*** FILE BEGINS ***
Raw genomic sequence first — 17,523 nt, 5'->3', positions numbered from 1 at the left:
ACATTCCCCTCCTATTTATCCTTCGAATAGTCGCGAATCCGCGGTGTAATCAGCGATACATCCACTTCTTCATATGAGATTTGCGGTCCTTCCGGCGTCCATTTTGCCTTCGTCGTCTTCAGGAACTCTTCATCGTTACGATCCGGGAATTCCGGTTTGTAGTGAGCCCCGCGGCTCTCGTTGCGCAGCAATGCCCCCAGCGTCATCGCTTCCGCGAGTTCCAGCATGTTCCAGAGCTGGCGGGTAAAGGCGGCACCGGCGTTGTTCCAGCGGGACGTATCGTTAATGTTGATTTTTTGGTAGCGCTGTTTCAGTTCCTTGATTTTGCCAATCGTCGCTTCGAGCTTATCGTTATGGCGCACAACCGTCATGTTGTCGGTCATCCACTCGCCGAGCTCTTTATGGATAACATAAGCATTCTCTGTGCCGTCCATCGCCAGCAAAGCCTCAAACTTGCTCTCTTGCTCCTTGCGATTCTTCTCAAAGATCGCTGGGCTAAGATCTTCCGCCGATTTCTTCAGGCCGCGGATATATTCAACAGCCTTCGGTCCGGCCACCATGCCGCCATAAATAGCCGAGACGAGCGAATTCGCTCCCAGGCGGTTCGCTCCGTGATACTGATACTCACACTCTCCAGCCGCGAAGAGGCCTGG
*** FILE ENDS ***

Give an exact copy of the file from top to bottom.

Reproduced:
Raw genomic sequence first — 17,523 nt, 5'->3', positions numbered from 1 at the left:
ACATTCCCCTCCTATTTATCCTTCGAATAGTCGCGAATCCGCGGTGTAATCAGCGATACATCCACTTCTTCATATGAGATTTGCGGTCCTTCCGGCGTCCATTTTGCCTTCGTCGTCTTCAGGAACTCTTCATCGTTACGATCCGGGAATTCCGGTTTGTAGTGAGCCCCGCGGCTCTCGTTGCGCAGCAATGCCCCCAGCGTCATCGCTTCCGCGAGTTCCAGCATGTTCCAGAGCTGGCGGGTAAAGGCGGCACCGGCGTTGTTCCAGCGGGACGTATCGTTAATGTTGATTTTTTGGTAGCGCTGTTTCAGTTCCTTGATTTTGCCAATCGTCGCTTCGAGCTTATCGTTATGGCGCACAACCGTCATGTTGTCGGTCATCCACTCGCCGAGCTCTTTATGGATAACATAAGCATTCTCTGTGCCGTCCATCGCCAGCAAAGCCTCAAACTTGCTCTCTTGCTCCTTGCGATTCTTCTCAAAGATCGCTGGGCTAAGATCTTCCGCCGATTTCTTCAGGCCGCGGATATATTCAACAGCCTTCGGTCCGGCCACCATGCCGCCATAAATAGCCGAGACGAGCGAATTCGCTCCCAGGCGGTTCGCTCCGTGATACTGATACTCACACTCTCCAGCCGCGAAGAGGCCTGG